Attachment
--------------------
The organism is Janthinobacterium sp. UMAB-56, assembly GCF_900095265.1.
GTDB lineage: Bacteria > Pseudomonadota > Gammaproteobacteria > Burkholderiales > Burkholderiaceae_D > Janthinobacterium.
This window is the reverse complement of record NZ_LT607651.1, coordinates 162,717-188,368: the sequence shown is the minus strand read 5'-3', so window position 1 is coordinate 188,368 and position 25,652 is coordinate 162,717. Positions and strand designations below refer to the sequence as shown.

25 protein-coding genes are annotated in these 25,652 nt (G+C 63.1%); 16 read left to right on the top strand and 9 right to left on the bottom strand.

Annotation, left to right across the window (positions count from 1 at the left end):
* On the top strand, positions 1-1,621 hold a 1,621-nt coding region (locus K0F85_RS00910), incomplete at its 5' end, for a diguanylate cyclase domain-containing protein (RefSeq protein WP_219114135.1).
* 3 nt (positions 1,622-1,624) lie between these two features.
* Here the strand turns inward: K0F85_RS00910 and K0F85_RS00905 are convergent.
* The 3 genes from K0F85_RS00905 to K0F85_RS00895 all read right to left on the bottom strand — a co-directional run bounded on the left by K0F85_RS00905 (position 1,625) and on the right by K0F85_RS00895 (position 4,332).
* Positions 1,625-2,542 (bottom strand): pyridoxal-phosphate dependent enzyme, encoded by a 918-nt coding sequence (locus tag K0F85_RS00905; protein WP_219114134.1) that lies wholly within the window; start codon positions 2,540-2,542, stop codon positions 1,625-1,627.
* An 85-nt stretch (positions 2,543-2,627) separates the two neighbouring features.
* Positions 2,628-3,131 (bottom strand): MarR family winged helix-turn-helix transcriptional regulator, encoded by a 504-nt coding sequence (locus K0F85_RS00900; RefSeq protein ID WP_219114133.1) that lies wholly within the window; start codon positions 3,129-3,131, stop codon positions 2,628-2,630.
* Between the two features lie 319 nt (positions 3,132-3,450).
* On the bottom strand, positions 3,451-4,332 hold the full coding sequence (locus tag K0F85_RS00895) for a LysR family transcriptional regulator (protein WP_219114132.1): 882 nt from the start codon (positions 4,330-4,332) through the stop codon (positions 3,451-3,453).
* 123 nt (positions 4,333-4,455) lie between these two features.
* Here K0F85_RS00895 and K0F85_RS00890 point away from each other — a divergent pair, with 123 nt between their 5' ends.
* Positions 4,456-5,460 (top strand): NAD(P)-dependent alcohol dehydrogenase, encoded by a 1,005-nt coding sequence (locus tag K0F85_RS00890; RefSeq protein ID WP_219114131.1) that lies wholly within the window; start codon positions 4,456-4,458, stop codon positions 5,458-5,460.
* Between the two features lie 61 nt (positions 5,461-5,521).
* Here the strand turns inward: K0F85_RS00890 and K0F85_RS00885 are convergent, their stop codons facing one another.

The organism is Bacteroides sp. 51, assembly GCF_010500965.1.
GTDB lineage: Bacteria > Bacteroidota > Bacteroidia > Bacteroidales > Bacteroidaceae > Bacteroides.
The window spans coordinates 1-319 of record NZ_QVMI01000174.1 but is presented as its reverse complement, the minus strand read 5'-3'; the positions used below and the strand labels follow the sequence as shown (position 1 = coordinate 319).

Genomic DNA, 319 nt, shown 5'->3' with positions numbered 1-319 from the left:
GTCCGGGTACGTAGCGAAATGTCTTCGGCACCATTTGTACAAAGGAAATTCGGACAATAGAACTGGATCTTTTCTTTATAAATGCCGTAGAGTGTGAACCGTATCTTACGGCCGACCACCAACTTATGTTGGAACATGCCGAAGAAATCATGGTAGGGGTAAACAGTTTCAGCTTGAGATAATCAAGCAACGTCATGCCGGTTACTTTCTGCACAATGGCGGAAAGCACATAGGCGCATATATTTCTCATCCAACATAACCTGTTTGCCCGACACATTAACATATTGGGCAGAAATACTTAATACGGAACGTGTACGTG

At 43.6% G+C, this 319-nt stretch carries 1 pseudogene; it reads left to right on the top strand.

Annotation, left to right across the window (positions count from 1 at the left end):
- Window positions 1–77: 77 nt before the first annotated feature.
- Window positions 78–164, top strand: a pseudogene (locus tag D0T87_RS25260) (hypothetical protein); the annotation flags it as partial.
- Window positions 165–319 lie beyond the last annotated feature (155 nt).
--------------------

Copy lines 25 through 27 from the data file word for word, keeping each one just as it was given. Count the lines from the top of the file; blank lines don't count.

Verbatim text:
At 43.6% G+C, this 319-nt stretch carries 1 pseudogene; it reads left to right on the top strand.

Annotation, left to right across the window (positions count from 1 at the left end):
- Window positions 1–77: 77 nt before the first annotated feature.